A brief introduction to packaging

In many areas plastics have become indispensable nowadays. Plastics are used in a wide variety of applications and can be individually adapted to the requirements and needs of a certain product. There are tailor-made solutions everywhere, where plastic makes life easier for us. With regard to the impact on the environment, one has to ask oneself whether we want this simplification at all? Can’t we go without plastics in some points or even live without it completely?

With the production of bakelite around 1950, which is regarded as the first “plastic”, apart from resins and similar materials, the production of plastics has strongly increased. In the next graph you can see a comparison of the worldwide production and the European production in million metric tons from 1950 to 2017. As you can see there,  the worldwide demand for plastics and therefore the production is constantly increasing which shows the importance of this material.

If you have data from other continents from this period, we would be very pleased about a message.

Production volume in million metric tons worldwide and in Europe, 1950 – 2017

What is the share of packaging?

Whether in electronics, medicine, mobility, construction or packaging, plastics are used everywhere and above all, packaging requires a large share of the total quantity of plastic produced.The next chart shows the plastics production per industry sector in megatons. Packaging weighs 146 million tonnes, or 35.9% of the total.

Plastic production per industrial sector in megatons in 2017

This is the largest field of application for plastics. The reason for this is that plastics have certain properties suitable for packaging. They have a lower weight than e.g wood or aluminium, are less expensive in production and price per weight, require little volume as packaging material e.g. thin protective films and are also used as barrier material, e.g. to protect and maintain the odour of smelling foods or to keep rapidly spoiling foods fresh for a longer time. In addition, the name, logo, ingredients, content etc. can be printed directly on the packaging films and thus can be directly combined with the protective layer. The multi-functional use of films is described in more detail in the article “potato chips packaging”. The down side of plastic packaging is that it unfortunately often ends up in the environment and pollutes it. Questionable packaging or fake at all?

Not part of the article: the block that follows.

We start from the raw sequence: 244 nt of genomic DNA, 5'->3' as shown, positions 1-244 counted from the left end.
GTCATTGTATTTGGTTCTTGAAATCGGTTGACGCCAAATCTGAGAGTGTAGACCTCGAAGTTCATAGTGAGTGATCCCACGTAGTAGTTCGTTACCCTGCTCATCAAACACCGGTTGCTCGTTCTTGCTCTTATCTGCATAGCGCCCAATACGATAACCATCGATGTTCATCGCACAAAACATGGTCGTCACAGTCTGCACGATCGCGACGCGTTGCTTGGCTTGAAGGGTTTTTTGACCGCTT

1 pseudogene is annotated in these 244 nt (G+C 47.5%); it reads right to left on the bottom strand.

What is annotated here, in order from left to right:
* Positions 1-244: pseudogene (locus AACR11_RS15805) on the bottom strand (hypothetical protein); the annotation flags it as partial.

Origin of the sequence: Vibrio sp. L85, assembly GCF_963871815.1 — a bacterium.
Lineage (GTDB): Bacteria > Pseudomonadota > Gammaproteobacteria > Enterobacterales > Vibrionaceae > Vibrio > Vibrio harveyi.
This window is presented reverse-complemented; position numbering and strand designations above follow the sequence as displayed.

Unfortunately, the handling of plastics in society is unfortunately still very thoughtless. Particularly people in emerging countries have other priorities in everyday life than the proper collection and recycling of plastics. Whereas the collection and recycling of plastics is part of everyday life in highly developed countries, the challenges here are different: There are examples where packaging probably has a protective function but in many cases its use is very questionable e.g. sweets that are often packaged in several layers, or fruits and vegetables that are individually shrink-wrapped in foil. The authenticity of some of the pictures found on the Internet must be questioned. Anyway, we will take a closer look and question the meaning of these examples. 

Do you know plastic packaging applications which make no sense? Send us a picture, link, or leave us a comment.

In the following articles, some packaging examples will be discussed in more detail and the advantages and disadvantages will be highlighted:

  • Do you buy your water in PET or glass bottles?
  • Why do I need so much food packaging?
  • multilayer filmchocolate bar packaging
  • Life Cycle Assesment (LCA) of plastic bags

Hopefully we were able to give you some new inputs. Don’t hesitate to share your thoughts and join the hubbub.

Peter & Herwig

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